People over 65 can start making COVID-19 vaccine appointments in Santa Barbara County next week, the Public Health Department announced Friday.
For the first two months of vaccine distribution, the county focused on healthcare workers, residents of long-term care facilities, and people 75 years old and older.
Public Health Officer Dr. Henning Ansorg estimated at least two-thirds of the local 75-plus population has been vaccinated at this point, and those residents can continue to book appointments even as the eligibility expands to more people.
Van Do-Reynoso, public health director, said people ages 65 and older can start signing up for appointments on Feb. 16, next Tuesday.
Workers in education, childcare, food and agricultural industries cannot sign up yet.
Additionally, state officials announced Friday that beginning March 15, individuals between the ages of 16 and 64 who are disabled or at high-risk for morbidity and mortality from COVID-19 will be eligible to receive the vaccine.
The underlying conditions stated in the guidelines include cancer, chronic kidney disease stage four or more, chronic pulmonary disease, Down syndrome, pregnancy, heart conditions, severe obesity, and type 2 diabetes, among others.
As the situation is expanding, the county will first move on to individuals ages 65 and older, Do-Reynoso said during a briefing on Friday.
“I just want to ground us in reality,” she added.
The county receives about 6,000 vaccine doses per week and the 65-74 age group is an estimated 41,000 people, she said.
“So, the takeaway is that vaccine supplies are still very limited,” she said, adding that vaccine providers are also making sure everyone who already got a first dose gets a second dose on a timely basis.
“We have a lot more people than we have vaccines for, and we ask that until vaccine supply increases, the community allow for those who are at the greatest risk of exposure and serious health outcomes, to allow them to make their vaccine appointments first.”
The California Department of Public Health developed vaccine distribution guidelines with priority status for people seen as high-risk for exposure to the virus and severe illness if infected.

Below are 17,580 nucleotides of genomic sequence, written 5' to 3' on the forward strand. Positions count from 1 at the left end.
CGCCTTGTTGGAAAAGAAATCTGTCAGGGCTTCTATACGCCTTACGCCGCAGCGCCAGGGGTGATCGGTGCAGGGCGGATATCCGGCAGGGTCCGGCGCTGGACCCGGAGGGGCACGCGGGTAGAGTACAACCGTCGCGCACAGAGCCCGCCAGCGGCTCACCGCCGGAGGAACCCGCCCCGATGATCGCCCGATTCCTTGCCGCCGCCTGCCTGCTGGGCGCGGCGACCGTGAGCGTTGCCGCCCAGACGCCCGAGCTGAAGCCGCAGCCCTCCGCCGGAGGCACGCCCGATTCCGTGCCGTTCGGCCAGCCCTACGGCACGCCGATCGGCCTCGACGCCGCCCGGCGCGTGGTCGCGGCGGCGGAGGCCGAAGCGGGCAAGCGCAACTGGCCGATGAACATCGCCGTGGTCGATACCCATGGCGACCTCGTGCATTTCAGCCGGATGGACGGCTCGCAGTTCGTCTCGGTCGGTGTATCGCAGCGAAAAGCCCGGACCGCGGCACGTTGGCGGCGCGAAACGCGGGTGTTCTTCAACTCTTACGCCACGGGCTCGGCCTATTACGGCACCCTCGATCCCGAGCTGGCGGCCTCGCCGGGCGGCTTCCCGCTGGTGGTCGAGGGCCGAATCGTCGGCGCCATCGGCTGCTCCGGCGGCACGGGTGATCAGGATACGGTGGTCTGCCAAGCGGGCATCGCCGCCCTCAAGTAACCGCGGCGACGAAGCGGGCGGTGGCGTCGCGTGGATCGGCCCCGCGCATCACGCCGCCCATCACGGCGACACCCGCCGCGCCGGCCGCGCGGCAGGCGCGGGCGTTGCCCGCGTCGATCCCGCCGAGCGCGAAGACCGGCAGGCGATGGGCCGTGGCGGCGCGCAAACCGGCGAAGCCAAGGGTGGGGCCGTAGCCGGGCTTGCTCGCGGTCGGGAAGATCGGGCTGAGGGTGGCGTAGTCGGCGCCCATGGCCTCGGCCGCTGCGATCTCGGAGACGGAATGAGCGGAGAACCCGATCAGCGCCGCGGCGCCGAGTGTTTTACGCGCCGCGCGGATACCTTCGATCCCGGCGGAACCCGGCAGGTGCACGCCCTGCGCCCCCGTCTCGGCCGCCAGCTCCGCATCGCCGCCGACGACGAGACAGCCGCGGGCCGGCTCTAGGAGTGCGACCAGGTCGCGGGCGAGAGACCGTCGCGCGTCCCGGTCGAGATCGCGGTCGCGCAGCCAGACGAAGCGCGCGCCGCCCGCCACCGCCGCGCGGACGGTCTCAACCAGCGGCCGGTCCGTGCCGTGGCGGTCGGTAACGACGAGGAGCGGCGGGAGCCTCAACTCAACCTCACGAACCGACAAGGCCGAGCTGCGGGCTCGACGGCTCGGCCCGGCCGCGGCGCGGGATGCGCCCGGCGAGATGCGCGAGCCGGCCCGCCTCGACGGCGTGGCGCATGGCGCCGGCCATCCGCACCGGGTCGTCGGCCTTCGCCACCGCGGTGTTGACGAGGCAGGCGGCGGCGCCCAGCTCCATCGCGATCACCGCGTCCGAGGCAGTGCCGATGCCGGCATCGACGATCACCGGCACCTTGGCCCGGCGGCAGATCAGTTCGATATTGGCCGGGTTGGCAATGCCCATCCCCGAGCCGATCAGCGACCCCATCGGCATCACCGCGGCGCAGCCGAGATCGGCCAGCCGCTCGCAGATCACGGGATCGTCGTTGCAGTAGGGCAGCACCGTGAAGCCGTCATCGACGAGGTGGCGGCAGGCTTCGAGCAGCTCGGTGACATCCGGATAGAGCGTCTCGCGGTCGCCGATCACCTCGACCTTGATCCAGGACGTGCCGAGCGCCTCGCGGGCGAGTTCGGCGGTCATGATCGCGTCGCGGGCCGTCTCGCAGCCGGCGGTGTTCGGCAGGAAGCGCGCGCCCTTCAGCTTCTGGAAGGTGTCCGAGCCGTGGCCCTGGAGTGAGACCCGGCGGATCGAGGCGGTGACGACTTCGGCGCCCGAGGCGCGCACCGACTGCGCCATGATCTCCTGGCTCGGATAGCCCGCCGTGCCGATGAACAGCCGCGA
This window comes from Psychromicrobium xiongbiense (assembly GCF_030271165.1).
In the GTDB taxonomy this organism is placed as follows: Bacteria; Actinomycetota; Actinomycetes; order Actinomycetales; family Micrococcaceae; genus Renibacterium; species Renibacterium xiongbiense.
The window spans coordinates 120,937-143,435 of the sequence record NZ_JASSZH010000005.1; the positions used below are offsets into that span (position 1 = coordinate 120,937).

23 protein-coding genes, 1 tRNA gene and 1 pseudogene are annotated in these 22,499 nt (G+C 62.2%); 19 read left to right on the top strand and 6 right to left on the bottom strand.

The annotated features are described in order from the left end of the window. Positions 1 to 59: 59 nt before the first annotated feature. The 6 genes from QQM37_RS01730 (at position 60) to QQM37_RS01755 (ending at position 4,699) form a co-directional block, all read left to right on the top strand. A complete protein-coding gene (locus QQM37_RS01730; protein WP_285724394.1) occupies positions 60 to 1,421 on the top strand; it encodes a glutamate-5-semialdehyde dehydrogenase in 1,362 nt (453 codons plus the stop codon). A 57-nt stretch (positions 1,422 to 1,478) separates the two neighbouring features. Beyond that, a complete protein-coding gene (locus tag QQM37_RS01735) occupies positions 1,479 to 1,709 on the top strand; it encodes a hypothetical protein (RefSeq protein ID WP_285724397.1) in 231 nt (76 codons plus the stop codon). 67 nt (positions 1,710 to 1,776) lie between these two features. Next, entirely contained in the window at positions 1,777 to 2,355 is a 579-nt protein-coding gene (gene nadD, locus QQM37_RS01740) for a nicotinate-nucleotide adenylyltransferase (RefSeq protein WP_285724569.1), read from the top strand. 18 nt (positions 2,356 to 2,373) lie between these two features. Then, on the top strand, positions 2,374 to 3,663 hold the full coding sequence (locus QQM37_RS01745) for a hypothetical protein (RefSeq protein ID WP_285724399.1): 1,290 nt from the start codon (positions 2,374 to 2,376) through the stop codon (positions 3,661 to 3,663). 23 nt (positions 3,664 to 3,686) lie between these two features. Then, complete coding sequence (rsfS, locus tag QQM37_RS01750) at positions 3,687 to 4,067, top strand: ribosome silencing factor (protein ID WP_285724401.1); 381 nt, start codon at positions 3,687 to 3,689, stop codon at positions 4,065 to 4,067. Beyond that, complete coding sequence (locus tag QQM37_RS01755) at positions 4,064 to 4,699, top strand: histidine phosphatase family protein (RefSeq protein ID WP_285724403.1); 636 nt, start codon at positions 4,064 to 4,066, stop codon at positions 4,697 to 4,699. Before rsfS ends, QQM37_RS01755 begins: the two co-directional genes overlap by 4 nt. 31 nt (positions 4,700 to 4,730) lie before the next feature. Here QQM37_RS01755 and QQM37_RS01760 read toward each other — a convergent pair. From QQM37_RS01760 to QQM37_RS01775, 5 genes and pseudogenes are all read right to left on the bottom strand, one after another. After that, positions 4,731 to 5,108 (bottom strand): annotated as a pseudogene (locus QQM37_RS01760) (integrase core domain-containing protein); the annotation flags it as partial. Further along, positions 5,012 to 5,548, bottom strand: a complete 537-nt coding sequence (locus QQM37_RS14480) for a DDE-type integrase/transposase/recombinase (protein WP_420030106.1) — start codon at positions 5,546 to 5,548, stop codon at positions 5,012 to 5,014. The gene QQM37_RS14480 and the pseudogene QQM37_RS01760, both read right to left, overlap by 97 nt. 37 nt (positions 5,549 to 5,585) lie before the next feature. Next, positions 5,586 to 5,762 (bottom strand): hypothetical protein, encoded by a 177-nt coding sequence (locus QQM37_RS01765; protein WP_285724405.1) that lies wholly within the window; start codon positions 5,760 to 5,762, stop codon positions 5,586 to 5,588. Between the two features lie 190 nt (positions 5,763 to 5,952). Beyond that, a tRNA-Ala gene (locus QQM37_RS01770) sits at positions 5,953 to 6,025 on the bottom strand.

Each county had some discretion, and Santa Barbara County decided to start with 75-plus residents before expanding to this larger 65-plus group, Do-Reynoso has said.
Ansorg said the county was prepared to administer triple the amount of vaccines it has received thus far, and those early shortages led to a lot of frustration.
“This shortage made it necessary to prioritize the most vulnerable population to receive the vaccine first. These difficult first two months could have been averted if the (federal) government had indeed secured and shipped the number of doses they had promise. We had prepared according to their promises,” he said.
Now, production is “ramping up” nationally, and a third vaccine, from Johnson & Johnson, will likely be available in the United States soon, he added.
Beginning mid-March, the state will shift vaccine distribution to a third-party administrator. Blue Shield of California will then allocate the vaccines directly to pharmacies, public and private health care networks, hospitals, pop-up sites and community health care centers.
This transition will streamline vaccine distribution and optimize the vaccine supply chain, Ansorg said.
As of Friday, the county has received 61,000 doses of the vaccine, and have administered 99% of those doses, Do-Reynoso shared. “This is a huge, huge celebration for our community,” she said.
Public Health debuted a new COVID-19 vaccine dashboard on Friday, providing information such as doses administered by age, race, ethnicity, and gender. The dashboard also describes the number of vaccines that have been allocated, ordered, and administered as well as the percentage of the population fully vaccinated in each region of the county.
With the virus mutating and expanding, Ansorg said that N95 masks are ideal to protect community members against the virus. Surgical masks are designed for the protection of the wearer’s surroundings, but are not as sufficient at protecting the wearer from outside surroundings, Ansorg said.
To ensure that the mask fits tight enough to protect the wearer, he said that some have found a solution by double masking.
Public Health reported 87 new cases of COVID-19 on Friday, the lowest daily number since Dec. 19.
“When I looked this morning, I was really excited,” Ansorg said. “Our local case rates and testing positivity rates have finally come down. This is a great relief to all of us.”
There were 741 cases still considered to be infectious throughout the county, also the lowest number of active cases reported since Dec. 13.
There were 139 COVID-19 patients hospitalized throughout the county, and 28 required intensive care. The county’s ICU availability was 31.6%, according to Public Health.
One new COVID-19 fatality was reported on Friday. The individual was over the age of 70, had underlying medical conditions, and resided in Santa Maria.
There have been 367 COVID-19-related fatalities to this date.
Of Friday’s new cases, 29 were from Santa Barbara and 16 were from Lompoc.
Santa Maria and the unincorporated area of the Goleta Valley and Gaviota both reported seven new cases, the Santa Ynez Valley tallied six, and Isla Vista logged five.
The Montecito-Summerland-Carpinteria area, Goleta, and the unincorporated areas of North County all reported three new cases and Orcutt reported one.
There were seven cases still pending geographic location.
There have been 30,586 confirmed cases in the county since the pandemic began.
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